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Human Genetics

, Volume 121, Issue 1, pp 83–92 | Cite as

Quantitative linkage genome scan for atopy in a large collection of Caucasian families

  • Bradley T. Webb
  • Edwin van den Oord
  • Anthony Akkari
  • Steve Wilton
  • Tina Ly
  • Rachael Duff
  • Kathleen C. Barnes
  • Karin Carlsen
  • Jorrit Gerritsen
  • Warren Lenney
  • Michael Silverman
  • Peter Sly
  • John Sundy
  • John Tsanakas
  • Andrea von Berg
  • Moira Whyte
  • Malcolm Blumenthal
  • Jorgen Vestbo
  • Lefkos Middleton
  • Peter J. Helms
  • Wayne H. Anderson
  • Sreekumar G. PillaiEmail author
Original Investigation

Abstract

Quantitative phenotypes correlated with a complex disorder offer increased power to detect linkage in comparison to affected–unaffected classifications. Asthma is a complex disorder characterized by periods of bronchial obstruction and increased bronchial hyper reactivity. In childhood and early adulthood, asthma is frequently associated also with quantitative measures of atopy. Genome wide quantitative multipoint linkage analysis was conducted for serum IgE levels and percentage of positive skin prick test (SPTper) using three large groups of families originally ascertained for asthma. In this report, 438 and 429 asthma families were informative for linkage using IgE and SPTper which represents 690 independent families. Suggestive linkage (LOD ≥ 2) was found on chromosomes 1, 3, and 8q with maximum LODs of 2.34 (IgE), 2.03 (SPTper), and 2.25 (IgE) near markers D1S1653, D3S2322–D3S1764, and D8S2324, respectively. The results from chromosomes 1 and 3 replicate previous reports of linkage. We also replicate linkage to 5q with peak LODs of 1.96 (SPTper) and 1.77 (IgE) at or near marker D5S1480. Our results provide further evidence implicating chromosomes 1, 3, and 5q. The current report represents one of the biggest genome scans so far reported for asthma related phenotypes. This study also demonstrates the utility of increased sample sizes and quantitative phenotypes in linkage analysis of complex disorders.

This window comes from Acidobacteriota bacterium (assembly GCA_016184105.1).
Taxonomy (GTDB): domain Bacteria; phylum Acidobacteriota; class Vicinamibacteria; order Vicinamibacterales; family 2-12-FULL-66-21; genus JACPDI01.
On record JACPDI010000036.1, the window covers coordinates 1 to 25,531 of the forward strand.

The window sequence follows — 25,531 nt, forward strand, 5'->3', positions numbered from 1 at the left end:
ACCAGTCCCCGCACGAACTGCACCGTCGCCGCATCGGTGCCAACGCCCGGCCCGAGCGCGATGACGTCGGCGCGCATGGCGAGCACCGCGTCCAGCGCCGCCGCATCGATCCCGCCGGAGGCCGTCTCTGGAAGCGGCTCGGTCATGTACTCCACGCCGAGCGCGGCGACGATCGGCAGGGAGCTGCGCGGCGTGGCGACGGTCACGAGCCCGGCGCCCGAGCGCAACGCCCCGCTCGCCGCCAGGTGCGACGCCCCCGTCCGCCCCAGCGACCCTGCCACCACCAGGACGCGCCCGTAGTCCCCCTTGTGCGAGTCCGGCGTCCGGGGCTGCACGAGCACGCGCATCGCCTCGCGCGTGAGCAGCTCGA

Keywords

Asthma Atopic Dermatitis Skin Prick Test Atopic Asthma Suggestive Linkage 
These keywords were added by machine and not by the authors. This process is experimental and the keywords may be updated as the learning algorithm improves.

Supplementary material

439_2006_285_MOESM1_ESM.xls (95 kb)
Supplementary material
439_2006_285_MOESM2_ESM.xls (224 kb)
Supplementary material

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Copyright information

© Springer-Verlag 2006

Authors and Affiliations

  • Bradley T. Webb
    • 1
  • Edwin van den Oord
    • 1
  • Anthony Akkari
    • 2
  • Steve Wilton
    • 3
  • Tina Ly
    • 3
  • Rachael Duff
    • 3
  • Kathleen C. Barnes
    • 4
  • Karin Carlsen
    • 5
  • Jorrit Gerritsen
    • 6
  • Warren Lenney
    • 7
  • Michael Silverman
    • 8
  • Peter Sly
    • 9
  • John Sundy
    • 10
  • John Tsanakas
    • 11
  • Andrea von Berg
    • 12
  • Moira Whyte
    • 13
  • Malcolm Blumenthal
    • 14
  • Jorgen Vestbo
    • 15
  • Lefkos Middleton
    • 2
  • Peter J. Helms
    • 16
  • Wayne H. Anderson
    • 2
  • Sreekumar G. Pillai
    • 2
    Email author
  1. 1.Virginia Institute for Psychiatric and Behavioral Genetics, Medical College of VirginiaVirginia Commonwealth UniversityRichmondUSA
  2. 2.Genetics Research, Glaxo SmithKline27709USA
  3. 3.Australian Neuromuscular Research Institute, Experimental Molecular Medicine GroupPerthAustralia
  4. 4.Departments of Medicine and Epidemiology, Mary Beryl Patch Turnbull Scholar ProgramJohns Hopkins UniversityBaltimoreUSA
  5. 5.Ullevaal University HospitalOsloNorway
  6. 6.Groningen University HospitalGroningenThe Netherlands
  7. 7.Directorate of Child Health, Academic Department of PediatricsNorth Staffordshire HospitalStoke on TrentUK
  8. 8.Division of Child HealthUniversity of LeicesterLeicesterUK
  9. 9.Center for Child Health ResearchUniversity of Western AustraliaPerthAustralia
  10. 10.Duke University Medical CenterDurhamUSA
  11. 11.Pediatric Respiratory UnitHippokration General HospitalThessalonikiGreece
  12. 12.Foschungsinstitut an der Klinik für Kinderund Jugendmedizin Marien-HospitalWeselGermany
  13. 13.Academic Unit of Respiratory MedicineUniversity of SheffieldSheffieldUK
  14. 14.Department of MedicineUniversity of Minnesota Medical SchoolMinneapolisUSA
  15. 15.Institute of Preventive Medicine, Kommunehospitalet, and Department of Respiratory MedicineHvidovre University HospitalCopenhagenDenmark
  16. 16.Department of Child HealthUniversity of Aberdeen Royal Aberdeen Children’s HospitalAberdeenUK

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